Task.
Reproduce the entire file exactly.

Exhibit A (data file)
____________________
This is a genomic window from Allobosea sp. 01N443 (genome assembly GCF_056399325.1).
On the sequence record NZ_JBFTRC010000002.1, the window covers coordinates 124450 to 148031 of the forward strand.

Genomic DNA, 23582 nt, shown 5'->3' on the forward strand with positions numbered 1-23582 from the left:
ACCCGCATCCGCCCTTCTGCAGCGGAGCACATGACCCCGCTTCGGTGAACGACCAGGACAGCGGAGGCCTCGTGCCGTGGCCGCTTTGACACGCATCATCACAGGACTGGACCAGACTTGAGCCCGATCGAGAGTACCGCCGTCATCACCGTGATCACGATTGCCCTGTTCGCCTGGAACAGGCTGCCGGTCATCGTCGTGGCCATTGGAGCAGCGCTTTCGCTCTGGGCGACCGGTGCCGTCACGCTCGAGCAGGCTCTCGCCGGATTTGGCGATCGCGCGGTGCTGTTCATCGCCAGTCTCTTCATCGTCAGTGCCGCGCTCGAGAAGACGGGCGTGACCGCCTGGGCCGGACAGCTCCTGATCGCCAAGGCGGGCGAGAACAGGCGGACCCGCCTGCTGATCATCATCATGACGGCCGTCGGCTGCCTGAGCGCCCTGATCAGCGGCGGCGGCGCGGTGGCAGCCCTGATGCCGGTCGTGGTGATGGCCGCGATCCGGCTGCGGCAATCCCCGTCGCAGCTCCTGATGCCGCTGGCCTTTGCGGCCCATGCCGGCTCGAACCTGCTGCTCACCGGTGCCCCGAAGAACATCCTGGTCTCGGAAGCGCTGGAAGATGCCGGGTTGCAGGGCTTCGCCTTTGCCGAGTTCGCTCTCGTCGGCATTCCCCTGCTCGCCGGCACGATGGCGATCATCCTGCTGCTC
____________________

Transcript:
This is a genomic window from Allobosea sp. 01N443 (genome assembly GCF_056399325.1).
On the sequence record NZ_JBFTRC010000002.1, the window covers coordinates 124450 to 148031 of the forward strand.

Genomic DNA, 23582 nt, shown 5'->3' on the forward strand with positions numbered 1-23582 from the left:
ACCCGCATCCGCCCTTCTGCAGCGGAGCACATGACCCCGCTTCGGTGAACGACCAGGACAGCGGAGGCCTCGTGCCGTGGCCGCTTTGACACGCATCATCACAGGACTGGACCAGACTTGAGCCCGATCGAGAGTACCGCCGTCATCACCGTGATCACGATTGCCCTGTTCGCCTGGAACAGGCTGCCGGTCATCGTCGTGGCCATTGGAGCAGCGCTTTCGCTCTGGGCGACCGGTGCCGTCACGCTCGAGCAGGCTCTCGCCGGATTTGGCGATCGCGCGGTGCTGTTCATCGCCAGTCTCTTCATCGTCAGTGCCGCGCTCGAGAAGACGGGCGTGACCGCCTGGGCCGGACAGCTCCTGATCGCCAAGGCGGGCGAGAACAGGCGGACCCGCCTGCTGATCATCATCATGACGGCCGTCGGCTGCCTGAGCGCCCTGATCAGCGGCGGCGGCGCGGTGGCAGCCCTGATGCCGGTCGTGGTGATGGCCGCGATCCGGCTGCGGCAATCCCCGTCGCAGCTCCTGATGCCGCTGGCCTTTGCGGCCCATGCCGGCTCGAACCTGCTGCTCACCGGTGCCCCGAAGAACATCCTGGTCTCGGAAGCGCTGGAAGATGCCGGGTTGCAGGGCTTCGCCTTTGCCGAGTTCGCTCTCGTCGGCATTCCCCTGCTCGCCGGCACGATGGCGATCATCCTGCTGCTC